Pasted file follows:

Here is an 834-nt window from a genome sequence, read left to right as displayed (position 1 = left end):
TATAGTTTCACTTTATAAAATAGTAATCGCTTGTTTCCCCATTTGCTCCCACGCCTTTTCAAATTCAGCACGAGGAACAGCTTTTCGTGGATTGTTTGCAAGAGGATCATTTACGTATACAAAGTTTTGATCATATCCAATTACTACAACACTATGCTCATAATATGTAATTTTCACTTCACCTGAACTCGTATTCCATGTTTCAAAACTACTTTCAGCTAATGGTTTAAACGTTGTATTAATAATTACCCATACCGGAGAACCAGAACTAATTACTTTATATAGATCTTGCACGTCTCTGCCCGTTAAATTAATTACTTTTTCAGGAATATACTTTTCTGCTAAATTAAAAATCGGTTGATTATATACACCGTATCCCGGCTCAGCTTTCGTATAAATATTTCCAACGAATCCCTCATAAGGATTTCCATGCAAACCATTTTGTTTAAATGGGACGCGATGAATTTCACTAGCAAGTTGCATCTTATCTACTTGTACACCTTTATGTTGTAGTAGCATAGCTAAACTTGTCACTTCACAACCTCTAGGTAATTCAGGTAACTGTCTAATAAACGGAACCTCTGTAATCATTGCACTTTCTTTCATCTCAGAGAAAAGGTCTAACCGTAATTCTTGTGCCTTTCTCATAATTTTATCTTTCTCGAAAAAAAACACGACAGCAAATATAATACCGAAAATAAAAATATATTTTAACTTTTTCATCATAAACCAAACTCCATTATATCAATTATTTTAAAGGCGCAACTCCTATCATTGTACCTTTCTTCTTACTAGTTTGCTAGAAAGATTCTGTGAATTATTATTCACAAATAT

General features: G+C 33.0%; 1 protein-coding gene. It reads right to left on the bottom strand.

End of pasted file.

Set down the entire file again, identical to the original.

Here is an 834-nt window from a genome sequence, read left to right as displayed (position 1 = left end):
TATAGTTTCACTTTATAAAATAGTAATCGCTTGTTTCCCCATTTGCTCCCACGCCTTTTCAAATTCAGCACGAGGAACAGCTTTTCGTGGATTGTTTGCAAGAGGATCATTTACGTATACAAAGTTTTGATCATATCCAATTACTACAACACTATGCTCATAATATGTAATTTTCACTTCACCTGAACTCGTATTCCATGTTTCAAAACTACTTTCAGCTAATGGTTTAAACGTTGTATTAATAATTACCCATACCGGAGAACCAGAACTAATTACTTTATATAGATCTTGCACGTCTCTGCCCGTTAAATTAATTACTTTTTCAGGAATATACTTTTCTGCTAAATTAAAAATCGGTTGATTATATACACCGTATCCCGGCTCAGCTTTCGTATAAATATTTCCAACGAATCCCTCATAAGGATTTCCATGCAAACCATTTTGTTTAAATGGGACGCGATGAATTTCACTAGCAAGTTGCATCTTATCTACTTGTACACCTTTATGTTGTAGTAGCATAGCTAAACTTGTCACTTCACAACCTCTAGGTAATTCAGGTAACTGTCTAATAAACGGAACCTCTGTAATCATTGCACTTTCTTTCATCTCAGAGAAAAGGTCTAACCGTAATTCTTGTGCCTTTCTCATAATTTTATCTTTCTCGAAAAAAAACACGACAGCAAATATAATACCGAAAATAAAAATATATTTTAACTTTTTCATCATAAACCAAACTCCATTATATCAATTATTTTAAAGGCGCAACTCCTATCATTGTACCTTTCTTCTTACTAGTTTGCTAGAAAGATTCTGTGAATTATTATTCACAAATAT

General features: G+C 33.0%; 1 protein-coding gene. It reads right to left on the bottom strand.